The Global Entrepreneurship Monitor (GEM’s) National Entrepreneurship Context Index does not seem to favour South Africa’s climate for aspiring business owners. The index, which measures the twelve entrepreneurial environment conditions (EFCs) that make up the context in which a country’s entrepreneurial activity takes place, positioned South Africa 45th out of 50 eligible countries in 2021 (Online: Gem Consortium). Yet the country boasts a wealth of vibrant and hungry citizens willing and able to take the plunge and commit themselves to an entrepreneurial journey. In fact, 69.7% of polled South Africans believed they had “the knowledge, skills and experience to be entrepreneurs” with 80% viewing it as “a good career choice” in 2021 (a figure which was below 70% pre-pandemic), (ibid.)
According to GVI Africa, South Africa also has solid foundations for fledging businesses and the “most developed start up system in Africa” (van Vuuren, 2022). So, with a keen energy for business growth and a resourced start-up network, it’s surprising that South Africa is rated so unfavourably on the GEM index. These statistics seem to point to a rather substantial disconnect between entrepreneurial potential and SMME sustainability.
Last year, Brand South Africa launched Play Your Part Ignite – an initiative designed to address this dissonance to provide a platform of opportunities for young entrepreneurs in the country. A team of diverse CEOs, businesspeople, and Play Your Part Ambassadors, collaborated to produce activations and masterclasses across four different provinces, focusing on how to pitch and position a business or business idea to a potential investor most effectively.
Many of the participants who pitched their ideas (to a panel of seasoned industry judges), expressed the same concerns that many entrepreneurs have. Firstly, a majority thought they had a great idea, but had no idea how to communicate it or who to communicate it to. And secondly, many participants acknowledged that they had held back on starting a business for fear of failure.
This on-the-ground observation seemed to, if perhaps only on a surface level, connect some of the dots between South Africa’s wealth of budding business owners and the country’s lesser outcome of successful and sustainable businesses.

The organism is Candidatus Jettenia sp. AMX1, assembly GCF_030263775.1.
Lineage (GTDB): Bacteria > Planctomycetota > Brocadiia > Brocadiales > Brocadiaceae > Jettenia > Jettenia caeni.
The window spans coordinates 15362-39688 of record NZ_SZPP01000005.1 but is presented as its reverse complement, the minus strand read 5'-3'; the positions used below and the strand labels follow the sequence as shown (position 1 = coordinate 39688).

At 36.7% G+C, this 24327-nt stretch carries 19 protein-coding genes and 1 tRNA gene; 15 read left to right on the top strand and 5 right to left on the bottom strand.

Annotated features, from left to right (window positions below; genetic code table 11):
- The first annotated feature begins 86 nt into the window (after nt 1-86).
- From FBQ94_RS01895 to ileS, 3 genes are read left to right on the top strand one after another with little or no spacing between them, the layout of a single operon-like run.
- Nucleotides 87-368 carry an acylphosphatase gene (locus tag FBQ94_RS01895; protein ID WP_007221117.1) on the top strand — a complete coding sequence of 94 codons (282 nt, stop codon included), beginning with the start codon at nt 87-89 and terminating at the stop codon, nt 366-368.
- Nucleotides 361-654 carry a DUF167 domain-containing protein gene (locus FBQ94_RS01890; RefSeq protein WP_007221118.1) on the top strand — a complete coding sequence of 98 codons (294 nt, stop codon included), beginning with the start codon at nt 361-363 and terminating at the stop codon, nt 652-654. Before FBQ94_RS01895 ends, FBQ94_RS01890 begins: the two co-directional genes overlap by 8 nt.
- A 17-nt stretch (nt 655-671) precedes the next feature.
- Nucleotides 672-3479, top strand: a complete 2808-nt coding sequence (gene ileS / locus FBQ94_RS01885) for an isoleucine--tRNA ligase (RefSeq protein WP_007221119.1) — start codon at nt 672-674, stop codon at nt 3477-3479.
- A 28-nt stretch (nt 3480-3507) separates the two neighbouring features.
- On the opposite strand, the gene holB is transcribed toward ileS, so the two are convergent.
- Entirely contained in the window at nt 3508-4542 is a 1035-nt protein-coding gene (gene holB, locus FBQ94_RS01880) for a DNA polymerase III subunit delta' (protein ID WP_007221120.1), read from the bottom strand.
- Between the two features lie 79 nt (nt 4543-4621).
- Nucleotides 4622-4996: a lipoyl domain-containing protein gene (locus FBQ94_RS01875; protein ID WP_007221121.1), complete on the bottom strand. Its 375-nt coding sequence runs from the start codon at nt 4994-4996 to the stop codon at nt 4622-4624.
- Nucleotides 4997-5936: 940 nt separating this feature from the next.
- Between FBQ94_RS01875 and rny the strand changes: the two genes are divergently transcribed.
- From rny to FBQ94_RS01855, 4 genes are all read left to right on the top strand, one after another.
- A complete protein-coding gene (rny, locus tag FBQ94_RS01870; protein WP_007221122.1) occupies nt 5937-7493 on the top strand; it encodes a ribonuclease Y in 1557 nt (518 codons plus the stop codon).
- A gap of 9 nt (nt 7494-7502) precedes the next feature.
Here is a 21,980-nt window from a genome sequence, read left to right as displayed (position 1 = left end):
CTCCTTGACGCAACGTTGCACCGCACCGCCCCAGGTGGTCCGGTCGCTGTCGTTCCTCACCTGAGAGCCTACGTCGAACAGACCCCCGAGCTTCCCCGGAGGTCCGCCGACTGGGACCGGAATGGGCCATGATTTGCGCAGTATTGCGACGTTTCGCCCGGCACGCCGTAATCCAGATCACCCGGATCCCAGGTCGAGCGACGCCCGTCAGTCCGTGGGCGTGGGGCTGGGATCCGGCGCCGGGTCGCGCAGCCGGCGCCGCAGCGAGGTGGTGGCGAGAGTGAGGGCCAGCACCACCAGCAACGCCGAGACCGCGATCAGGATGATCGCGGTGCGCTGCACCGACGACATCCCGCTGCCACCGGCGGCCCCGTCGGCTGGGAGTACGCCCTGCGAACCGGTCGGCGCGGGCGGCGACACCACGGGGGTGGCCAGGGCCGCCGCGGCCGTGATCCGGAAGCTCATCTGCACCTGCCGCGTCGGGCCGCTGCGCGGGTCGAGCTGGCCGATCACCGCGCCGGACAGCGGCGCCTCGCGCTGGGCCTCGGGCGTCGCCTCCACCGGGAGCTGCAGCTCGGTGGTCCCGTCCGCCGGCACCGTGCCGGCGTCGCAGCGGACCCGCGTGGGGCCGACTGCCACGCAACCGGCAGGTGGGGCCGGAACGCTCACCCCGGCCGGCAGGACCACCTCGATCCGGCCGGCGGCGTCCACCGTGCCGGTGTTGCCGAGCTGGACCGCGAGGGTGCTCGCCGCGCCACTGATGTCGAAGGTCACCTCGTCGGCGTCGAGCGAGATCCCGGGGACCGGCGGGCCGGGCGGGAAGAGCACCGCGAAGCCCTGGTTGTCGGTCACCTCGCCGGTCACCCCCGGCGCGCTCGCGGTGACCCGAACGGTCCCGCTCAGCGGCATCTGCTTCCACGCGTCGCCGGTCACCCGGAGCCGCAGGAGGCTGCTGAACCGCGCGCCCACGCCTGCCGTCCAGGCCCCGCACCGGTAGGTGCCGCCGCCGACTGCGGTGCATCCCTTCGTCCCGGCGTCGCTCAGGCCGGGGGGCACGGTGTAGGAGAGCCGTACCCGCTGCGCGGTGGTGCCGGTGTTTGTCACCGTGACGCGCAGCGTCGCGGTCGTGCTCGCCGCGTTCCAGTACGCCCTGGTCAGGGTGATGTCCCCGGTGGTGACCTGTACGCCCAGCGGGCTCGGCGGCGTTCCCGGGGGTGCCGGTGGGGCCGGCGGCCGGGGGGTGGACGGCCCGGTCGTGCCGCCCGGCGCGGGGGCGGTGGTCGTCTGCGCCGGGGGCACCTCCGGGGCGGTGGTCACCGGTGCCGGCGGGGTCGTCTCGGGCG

The country’s talent is tangible. It is real. It is passionate and it’s ready to take on the world. Imagine being the greatest dancer in the world, but never seeing a stage. Imagine being the fastest runner in the world, but never seeing the Olympic flame. Imagine holding an idea that could revolutionise South Africa’s socio-economic growth, but not having the voice to say it, or the means to communicate it.
Play Your Part Ignite has been intent on making it happen; reinvigorating the entrepreneurial spirit within South Africa’s future business owners, visionaries and innovators, by providing guidance, a platform and a roadmap. Each activation allowed participants to fine-tune their business ideas and network with potential investors and mentors, receiving valuable insights from established professionals.
While the initiative has given away over R100 000 in prizes to participants, those involved have been keenly aware of the real value of the Play Your Part Ignite Initiative. They valued the ability to voice their ideas in front of their peers and experts. They valued the opportunity to network with industry professionals. They appreciated the keen insights provided turning into potential funding opportunities. They valued the effort Play Your Part Ignite was making to nurture entrepreneurial endeavours in the country.
And as individuals, communities and citizens, we need to remind entrepreneurs how much we value them. In many ways, entrepreneurs engender skills development, job creation and ultimately economic growth. They may not be made of gold or platinum, but they are a priceless, and largely untapped resource, waiting to be given the tools to succeed. Play Your Part Ignite is determined to provide these tools to its best ability, by embracing our outstanding human capital and carefully mining South Africa’s young talented minds for the ideas that might never have been.
Gem Consortium Research: New Gem South Africa National Report: Early Stage Entrepreneurs are Growing into Established Businesses, https://www.gemconsortium.org/news/new-gem-south-africa-national-report:-early-stage-entrepreneurs-are-growing-into-established-businesses
Van Vuuren J (2022), Five of the most common challenges faced by South African entrepreneurs, https://www.gviafrica.co.za/blog/5-of-the-most-common-challenges-faced-by-south-african-entrepreneurs/ (online)